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California, March 1937. “Toward Los Angeles.” Another ironic pic– “Next Time Try The Train– Relax.”  Well– give me the fare and I will, buddy.  We ain’t walkin’ for our health…

The American photographer Dorothea Lange was a product of Hoboken, NJ (May 26, 1895 – October 11, 1965).  She started out her career in photography taking commercial portraits in 1920s San Francisco. Dorothea then worked in the Southwest with her first husband, painter Maynard Dixon. In the early 1930s, Lange intuitively took her camera to the streets, recording the breadlines and waterfront strikes of Depression era San Francisco.  That marked the beginning of a radical shift in her philosophy & photography, that would mark her life and give us some of the most iconic American images known.

In 1935, Lange began her landmark work for the Farm Security Administration, a Federal Agency. Collaborating with her second husband, labor economist Paul S. Taylor, she documented the troubled exodus of farm families migrating West in search of work. Lange’s documentary style achieved its fullest expression in these years, with photographs such as Migrant Mother becoming instantly recognized symbols of the Depression.

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THE WALL OF DEATH DAREDEVILS | LIONS & RIDERS & FAIRS — OH MY!

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Circa 1929, Wall of Death, Revere Beach, MA

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With the quickly improving build quality, speed, and more oil-tight engines, motorcycle racing was able to move from dirt tracks onto the motordromes of the 1910s– large wooden board tracks used for streamlined competition with banked turns of 70-80 degrees.  Riders soon learned a neat trick– that with a little speed, centripetal force made it possible for them to stick their bike sideways in turns on a completely vertical wall.

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Motordrome racer on an Excelsior motorcycle, circa 1914

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Motorcycle companies here and abroad (Indian and BSA, to name a couple) found that the public loved the thrill of peering down just a few feet away from the gunning biker beneath them, and thus it quickly became a highly promoted spectacle as manufacturers used it as a vehicle to advertise their brands, and daredevil riders upped the ante at breakneck speed to make a name for themselves and  solidify their reputations on the infamous Wall of Death.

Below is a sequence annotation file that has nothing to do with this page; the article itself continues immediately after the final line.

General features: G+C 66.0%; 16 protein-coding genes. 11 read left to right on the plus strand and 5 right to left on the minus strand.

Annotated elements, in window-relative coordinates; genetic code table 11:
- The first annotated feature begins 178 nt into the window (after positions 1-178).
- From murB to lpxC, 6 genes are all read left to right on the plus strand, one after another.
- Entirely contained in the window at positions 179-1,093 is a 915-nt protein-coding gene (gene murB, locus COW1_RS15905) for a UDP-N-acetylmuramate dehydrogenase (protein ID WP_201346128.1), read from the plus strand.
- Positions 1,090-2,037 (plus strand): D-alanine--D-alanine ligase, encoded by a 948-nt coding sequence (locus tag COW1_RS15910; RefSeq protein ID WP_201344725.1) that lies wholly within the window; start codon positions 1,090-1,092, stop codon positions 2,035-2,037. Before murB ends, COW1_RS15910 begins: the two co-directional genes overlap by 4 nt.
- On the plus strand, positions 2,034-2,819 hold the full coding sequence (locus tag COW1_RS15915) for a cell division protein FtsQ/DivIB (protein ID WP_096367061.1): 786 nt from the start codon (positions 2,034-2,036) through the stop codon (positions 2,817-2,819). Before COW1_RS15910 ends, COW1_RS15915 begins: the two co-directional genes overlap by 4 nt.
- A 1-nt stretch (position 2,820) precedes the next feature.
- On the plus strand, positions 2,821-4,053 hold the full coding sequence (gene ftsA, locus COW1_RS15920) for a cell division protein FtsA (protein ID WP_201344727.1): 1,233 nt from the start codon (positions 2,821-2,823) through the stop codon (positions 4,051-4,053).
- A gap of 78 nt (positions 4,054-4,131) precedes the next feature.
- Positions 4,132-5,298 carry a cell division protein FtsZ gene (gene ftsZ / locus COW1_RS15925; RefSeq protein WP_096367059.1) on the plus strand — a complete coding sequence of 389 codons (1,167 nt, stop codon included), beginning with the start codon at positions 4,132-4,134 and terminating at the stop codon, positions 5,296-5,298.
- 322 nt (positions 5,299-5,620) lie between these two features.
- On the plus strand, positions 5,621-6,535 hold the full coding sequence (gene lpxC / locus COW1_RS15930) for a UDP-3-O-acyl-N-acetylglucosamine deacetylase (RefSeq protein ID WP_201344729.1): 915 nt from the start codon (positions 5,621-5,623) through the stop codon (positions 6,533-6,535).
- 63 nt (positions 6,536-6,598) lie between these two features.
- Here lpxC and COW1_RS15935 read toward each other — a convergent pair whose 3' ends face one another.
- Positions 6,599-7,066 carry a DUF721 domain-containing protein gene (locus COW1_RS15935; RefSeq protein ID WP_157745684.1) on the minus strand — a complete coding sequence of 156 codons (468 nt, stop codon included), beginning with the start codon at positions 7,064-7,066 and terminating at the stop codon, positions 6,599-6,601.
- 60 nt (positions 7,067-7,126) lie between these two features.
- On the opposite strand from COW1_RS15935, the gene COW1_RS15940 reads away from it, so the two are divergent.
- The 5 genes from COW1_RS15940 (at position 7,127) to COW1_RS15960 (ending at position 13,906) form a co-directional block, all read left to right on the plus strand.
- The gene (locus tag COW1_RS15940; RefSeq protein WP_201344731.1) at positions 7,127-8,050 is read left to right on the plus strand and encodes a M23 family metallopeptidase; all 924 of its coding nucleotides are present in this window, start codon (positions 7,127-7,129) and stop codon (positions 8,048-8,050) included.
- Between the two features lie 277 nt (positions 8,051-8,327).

With roots that can be traced back to New York’s own Coney Island, the Wall of Death attraction morphed into a motordrome on crack.  Motorcycles, carts and yep, even lions– simultaneously racing and criss-crossing in a raucous blur of fumes, fury, and fur inside the equivalent of an over-sized wooden barrel. The sport had a strong run from the 1930s- 1960s (with Indian Scouts being the over-riding bike of choice), but there are still hardcore enthusiasts to be found all over keeping it alive today.

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Dick Monte with two handsome-as-hell Wall of Death riders, circa 1945. The rider on the left is Elias Harris, and  on the right is Tornado Smith.  Photo from the late Carrie Tindale collection.

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JOHNNY CASH | RIDIN’ THE RAILS

In “Walk the Line,” June Carter refers to Johnny Cash’s voice as “Steady like a train, sharp like a razor.”

Amen, sister.  When I think of Johnny, without fail I’ll get an image in my head of an old steam train– big, black, strong & steady.  And of course that classic Cash chicka-boom rhythm sounds just like a trusty ol’ train a rollin’ round the bend, and right on time– so reliable, you could set your watch to it.  Yeah, Johnny Cash sang a lot about trains, prison and hard times– and we all know through his epic lyrics that the beauty of the train is that it represents the freedom of leaving the past behind.  All that crap that you just need to separate yourself from with miles and miles of railroad track and dust. A new start, a second chance.

There’s also something lonely and soulful about a train ride– staring out as the barren landscape goes drifting by.  It’s just you and that train.  It holds you there firmly, with nothin’ to distract you from who and what you’re leaving behind– as the soothing click of the rails beneath your feet reminds you that soon it’ll all be long gone.